After this he advanced with his tribe of Ephraim into the heart of the land, while the southern tribes on their part forced their way into the districts assigned to them. Without reasons this account has been attacked as unreliable, and critics have thought that originally the different tribes, at their own initiative, either peaceably or by force, had occupied their land.

But it is entirely natural to suppose that the inhabitants of the country who had allied themselves to resist this occupation by Israel, had first to be made submissive through several decisive defeats, before they would permit the entrance of the tribes of Israel, which entrance accordingly often took place without a serious struggle. That the occupation of the land was not complete is shown in detail in Jdg 1.

Also in those districts in which Israel had gained the upper hand, they generally did not wage the war of annihilation that Moses had commanded, but were content with making the Canaanites, by the side of whom they settled, bondsmen and subjects. This relation could, in later time, easily be reversed, especially in those cases in which the original inhabitants of the country were in the majority.

Then, too, it must be remembered that the latter enjoyed a higher state of civilization than the Israelites. It was accordingly an easy matter for the Israelites to adopt the customs and the ideas of the Canaanites. But if this were done, their religion was also endangered. Together with the sacred "holy places" (bamoth) of the original inhabitants, the altars and the sanctuaries there found also came into possession of the Israelites. Among these there were some that had been sacred to the ancestors of Israel, and with which old memories were associated.

As a consequence, it readily occurred that Israel appropriated also old symbols and religious ceremonies, and even the Baals and the Astartes themselves, however little this could be united in principle with the service of Yahweh. But if the Israelites lost their unique religion, then their connection with the kindred tribes and their national independence were soon matters of history. They were readily absorbed by the Canaanites.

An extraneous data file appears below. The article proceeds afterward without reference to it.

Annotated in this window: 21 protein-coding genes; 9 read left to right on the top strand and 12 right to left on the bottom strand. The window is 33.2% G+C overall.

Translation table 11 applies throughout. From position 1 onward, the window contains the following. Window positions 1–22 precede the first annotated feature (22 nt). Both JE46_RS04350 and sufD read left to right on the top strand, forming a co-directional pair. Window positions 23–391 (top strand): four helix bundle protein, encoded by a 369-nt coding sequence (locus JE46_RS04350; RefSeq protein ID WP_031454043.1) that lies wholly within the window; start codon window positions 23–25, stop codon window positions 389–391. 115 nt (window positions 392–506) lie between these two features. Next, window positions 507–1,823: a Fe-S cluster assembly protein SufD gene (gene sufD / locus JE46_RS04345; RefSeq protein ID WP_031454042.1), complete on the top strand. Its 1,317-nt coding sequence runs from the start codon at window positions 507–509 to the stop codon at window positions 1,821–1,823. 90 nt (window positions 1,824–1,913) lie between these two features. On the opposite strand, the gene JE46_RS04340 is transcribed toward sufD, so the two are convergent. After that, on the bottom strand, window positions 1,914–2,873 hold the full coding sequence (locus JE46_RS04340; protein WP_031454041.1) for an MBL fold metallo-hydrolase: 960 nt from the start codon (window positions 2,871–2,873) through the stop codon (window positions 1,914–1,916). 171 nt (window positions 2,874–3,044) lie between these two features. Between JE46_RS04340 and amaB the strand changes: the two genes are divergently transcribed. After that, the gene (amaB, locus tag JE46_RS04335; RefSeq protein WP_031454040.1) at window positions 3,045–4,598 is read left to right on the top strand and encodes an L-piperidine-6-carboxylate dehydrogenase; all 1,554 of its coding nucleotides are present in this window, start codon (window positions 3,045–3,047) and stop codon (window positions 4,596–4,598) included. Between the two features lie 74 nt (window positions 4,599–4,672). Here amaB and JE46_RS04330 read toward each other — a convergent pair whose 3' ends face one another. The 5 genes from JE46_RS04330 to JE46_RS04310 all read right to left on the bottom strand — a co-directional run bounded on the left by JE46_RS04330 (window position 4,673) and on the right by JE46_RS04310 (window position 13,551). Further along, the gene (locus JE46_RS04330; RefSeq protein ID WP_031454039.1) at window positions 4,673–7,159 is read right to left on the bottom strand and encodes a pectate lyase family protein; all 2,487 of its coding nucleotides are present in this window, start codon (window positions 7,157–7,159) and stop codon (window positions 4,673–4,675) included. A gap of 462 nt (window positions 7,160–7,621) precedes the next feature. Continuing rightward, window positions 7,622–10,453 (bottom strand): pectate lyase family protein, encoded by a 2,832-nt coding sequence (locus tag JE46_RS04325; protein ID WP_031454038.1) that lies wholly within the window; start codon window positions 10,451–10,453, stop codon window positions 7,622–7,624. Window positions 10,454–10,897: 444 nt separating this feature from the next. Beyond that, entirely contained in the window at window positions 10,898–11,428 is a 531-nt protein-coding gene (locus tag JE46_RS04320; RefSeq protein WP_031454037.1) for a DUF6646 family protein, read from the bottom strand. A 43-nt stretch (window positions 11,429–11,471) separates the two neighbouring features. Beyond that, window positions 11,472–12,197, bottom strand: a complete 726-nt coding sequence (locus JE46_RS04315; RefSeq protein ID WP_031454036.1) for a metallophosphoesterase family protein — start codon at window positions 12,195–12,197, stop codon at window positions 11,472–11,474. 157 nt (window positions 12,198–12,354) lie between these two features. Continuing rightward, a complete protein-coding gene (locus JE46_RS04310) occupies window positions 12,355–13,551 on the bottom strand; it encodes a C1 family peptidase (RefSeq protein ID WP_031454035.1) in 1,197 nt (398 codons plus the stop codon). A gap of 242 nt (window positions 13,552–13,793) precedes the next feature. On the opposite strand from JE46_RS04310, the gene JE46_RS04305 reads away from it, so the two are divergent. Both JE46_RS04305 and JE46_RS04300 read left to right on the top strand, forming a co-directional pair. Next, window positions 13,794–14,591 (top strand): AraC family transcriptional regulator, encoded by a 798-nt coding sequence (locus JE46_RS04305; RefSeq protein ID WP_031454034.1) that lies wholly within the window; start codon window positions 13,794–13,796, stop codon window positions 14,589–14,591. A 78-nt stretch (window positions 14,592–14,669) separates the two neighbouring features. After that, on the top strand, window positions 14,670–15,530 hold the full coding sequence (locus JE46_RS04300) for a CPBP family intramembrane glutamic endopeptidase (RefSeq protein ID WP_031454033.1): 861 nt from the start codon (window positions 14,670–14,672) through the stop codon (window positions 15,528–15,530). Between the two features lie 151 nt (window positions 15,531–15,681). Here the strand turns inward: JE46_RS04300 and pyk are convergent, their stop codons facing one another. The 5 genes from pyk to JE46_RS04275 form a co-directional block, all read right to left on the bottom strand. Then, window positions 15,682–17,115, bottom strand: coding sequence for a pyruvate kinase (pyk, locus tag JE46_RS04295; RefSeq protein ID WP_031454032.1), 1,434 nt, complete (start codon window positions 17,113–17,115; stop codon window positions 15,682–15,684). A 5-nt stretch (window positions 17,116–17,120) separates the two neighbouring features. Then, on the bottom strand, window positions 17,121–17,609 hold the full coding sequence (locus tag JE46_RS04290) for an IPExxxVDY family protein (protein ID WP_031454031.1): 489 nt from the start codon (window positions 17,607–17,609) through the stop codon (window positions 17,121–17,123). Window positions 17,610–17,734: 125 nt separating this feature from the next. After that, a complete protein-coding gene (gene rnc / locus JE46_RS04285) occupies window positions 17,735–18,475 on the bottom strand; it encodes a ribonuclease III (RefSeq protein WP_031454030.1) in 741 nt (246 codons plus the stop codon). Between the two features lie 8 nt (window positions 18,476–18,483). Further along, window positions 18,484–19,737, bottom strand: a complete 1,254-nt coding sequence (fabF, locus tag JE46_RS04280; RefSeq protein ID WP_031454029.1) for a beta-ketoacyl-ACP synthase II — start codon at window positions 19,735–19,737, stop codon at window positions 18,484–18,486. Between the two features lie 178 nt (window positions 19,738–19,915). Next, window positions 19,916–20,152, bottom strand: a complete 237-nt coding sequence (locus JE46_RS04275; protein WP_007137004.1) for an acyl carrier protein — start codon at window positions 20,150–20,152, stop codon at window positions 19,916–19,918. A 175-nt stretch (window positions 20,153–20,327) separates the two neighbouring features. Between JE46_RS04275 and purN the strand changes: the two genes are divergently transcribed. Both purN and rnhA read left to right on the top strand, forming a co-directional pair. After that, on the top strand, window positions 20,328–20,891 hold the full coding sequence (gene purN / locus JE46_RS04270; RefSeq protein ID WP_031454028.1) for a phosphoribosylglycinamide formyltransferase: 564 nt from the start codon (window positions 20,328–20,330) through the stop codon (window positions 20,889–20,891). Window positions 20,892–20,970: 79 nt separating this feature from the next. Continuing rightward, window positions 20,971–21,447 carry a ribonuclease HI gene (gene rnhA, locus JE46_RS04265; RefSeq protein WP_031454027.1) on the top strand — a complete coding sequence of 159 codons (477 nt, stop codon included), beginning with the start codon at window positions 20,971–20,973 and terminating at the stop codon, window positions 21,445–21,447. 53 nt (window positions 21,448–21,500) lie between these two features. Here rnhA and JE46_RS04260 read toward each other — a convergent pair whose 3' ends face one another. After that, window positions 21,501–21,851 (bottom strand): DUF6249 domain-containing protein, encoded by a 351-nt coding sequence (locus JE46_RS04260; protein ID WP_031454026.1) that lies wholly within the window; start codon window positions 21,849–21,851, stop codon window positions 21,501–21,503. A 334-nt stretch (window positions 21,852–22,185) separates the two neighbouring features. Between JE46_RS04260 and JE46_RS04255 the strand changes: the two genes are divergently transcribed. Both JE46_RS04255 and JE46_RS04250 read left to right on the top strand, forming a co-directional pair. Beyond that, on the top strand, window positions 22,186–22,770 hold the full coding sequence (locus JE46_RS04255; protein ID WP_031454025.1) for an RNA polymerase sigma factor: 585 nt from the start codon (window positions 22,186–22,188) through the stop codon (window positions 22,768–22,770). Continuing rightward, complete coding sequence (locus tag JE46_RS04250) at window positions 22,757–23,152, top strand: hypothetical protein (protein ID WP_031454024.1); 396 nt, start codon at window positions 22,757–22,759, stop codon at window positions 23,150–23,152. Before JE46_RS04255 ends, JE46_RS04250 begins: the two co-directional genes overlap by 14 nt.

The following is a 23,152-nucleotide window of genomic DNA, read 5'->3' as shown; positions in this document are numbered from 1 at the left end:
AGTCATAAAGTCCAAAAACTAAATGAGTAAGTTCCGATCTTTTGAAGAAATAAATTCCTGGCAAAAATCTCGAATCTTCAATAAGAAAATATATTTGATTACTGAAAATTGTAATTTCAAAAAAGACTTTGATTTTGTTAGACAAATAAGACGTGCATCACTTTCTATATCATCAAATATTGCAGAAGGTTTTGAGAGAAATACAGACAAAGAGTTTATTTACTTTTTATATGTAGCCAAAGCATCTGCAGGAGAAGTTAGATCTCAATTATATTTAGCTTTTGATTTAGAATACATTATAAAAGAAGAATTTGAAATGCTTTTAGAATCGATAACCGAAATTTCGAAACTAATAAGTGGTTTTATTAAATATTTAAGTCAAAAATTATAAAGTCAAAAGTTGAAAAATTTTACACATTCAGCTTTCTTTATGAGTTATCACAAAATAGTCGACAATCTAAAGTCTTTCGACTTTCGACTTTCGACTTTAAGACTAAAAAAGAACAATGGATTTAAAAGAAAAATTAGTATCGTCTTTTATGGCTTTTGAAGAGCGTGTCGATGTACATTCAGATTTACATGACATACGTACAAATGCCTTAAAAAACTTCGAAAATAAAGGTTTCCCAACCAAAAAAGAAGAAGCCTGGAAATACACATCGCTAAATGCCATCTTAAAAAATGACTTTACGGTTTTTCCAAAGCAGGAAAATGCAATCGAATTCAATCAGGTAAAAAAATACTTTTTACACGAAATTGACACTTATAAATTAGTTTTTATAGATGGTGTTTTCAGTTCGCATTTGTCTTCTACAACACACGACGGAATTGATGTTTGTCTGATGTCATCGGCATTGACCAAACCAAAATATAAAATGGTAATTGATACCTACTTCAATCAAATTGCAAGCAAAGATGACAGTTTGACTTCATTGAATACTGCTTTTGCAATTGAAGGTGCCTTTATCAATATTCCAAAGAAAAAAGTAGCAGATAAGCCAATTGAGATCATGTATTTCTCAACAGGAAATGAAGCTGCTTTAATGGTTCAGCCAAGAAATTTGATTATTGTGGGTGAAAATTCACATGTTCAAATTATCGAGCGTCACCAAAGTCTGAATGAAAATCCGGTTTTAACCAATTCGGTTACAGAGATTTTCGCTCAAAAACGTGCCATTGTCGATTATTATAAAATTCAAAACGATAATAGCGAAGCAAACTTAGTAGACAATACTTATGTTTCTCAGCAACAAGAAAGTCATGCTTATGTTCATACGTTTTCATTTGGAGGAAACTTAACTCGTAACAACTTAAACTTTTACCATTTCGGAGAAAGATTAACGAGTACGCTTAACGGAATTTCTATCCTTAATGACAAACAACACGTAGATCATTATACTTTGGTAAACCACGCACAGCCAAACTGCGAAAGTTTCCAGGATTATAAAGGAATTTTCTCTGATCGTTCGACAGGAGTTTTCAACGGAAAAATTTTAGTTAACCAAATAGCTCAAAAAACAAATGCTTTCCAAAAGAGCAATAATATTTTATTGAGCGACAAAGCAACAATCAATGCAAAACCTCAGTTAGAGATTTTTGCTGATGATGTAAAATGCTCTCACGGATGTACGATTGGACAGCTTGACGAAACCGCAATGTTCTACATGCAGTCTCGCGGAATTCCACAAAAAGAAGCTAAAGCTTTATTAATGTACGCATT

4. Period of the Judges

In such a period of weakened national and religious life, it could easily happen that Israel would again lose the supremacy that it had won by the sword. It was possible that the Canaanites could again bring into their power larger parts of the land. Also energetic and pushing nomadic tribes, such as the Ammonites, the Moabites, or other warlike peoples, such as the Philistines, could bring the country under subjection, as actually did occur in the period of the Judges.

The Book of Judges reports a number of such instances of the subjection of Israel, which did not extend over the whole land, and in part occurred in different sections of the country at the same time. Judah and Simeon, the two tribes in the south, as a rule took no part in these contests, and had their own battles to fight; and the same is true of the tribes East of the Jordan, among whom Northern Manasseh and Ephraim were in closest alliance.

After a longer or shorter period of oppression, there followed in each case a revival of the national spirit against such oppression. And in all these cases the popular hero who became the liberator appealed to the religious consciousness that formed a bond of union between all the Israelirish tribes and their common God Yahweh.

In however wild a manner the youthful vigor of the people may have found its expression on these occasions, they are nevertheless conscious of the fact that they are waging a holy war, which in every case also ended with the victory over the heathen spirit and false worship that had found their way into Israel. The most precious historical monument from these times is the song of Deborah (Jdg 5), which, like a mirror, reflects faithfully the conditions of affairs, and the thoughts of that age.

Judges 17 through 21 belong to the beginning of this period. The first of these old stories narrates the emigration of a large portion of the tribe of Dan to the extreme north of the country and the origin of idolatry in that region (Jdg 17; 18). But the second story, too, both in form and contents, is, at least in part, very old and its historical value is amply protected against the attacks of modern critics by Hos 9:9; 10:9.

This story reports a holy war of revenge against the tribe of Benjamin, which was unwilling to render satisfaction for a nefarious crime that had been committed at Gibeah in its territory. In the feeling of close solidarity and of high responsibility which appears in connection with the punishment of this crime, we still see the influence of the periods of Moses and Joshua.

Recommended:

Source:

International Standard Bible Encyclopedia, which is in the public domain (with minor edits).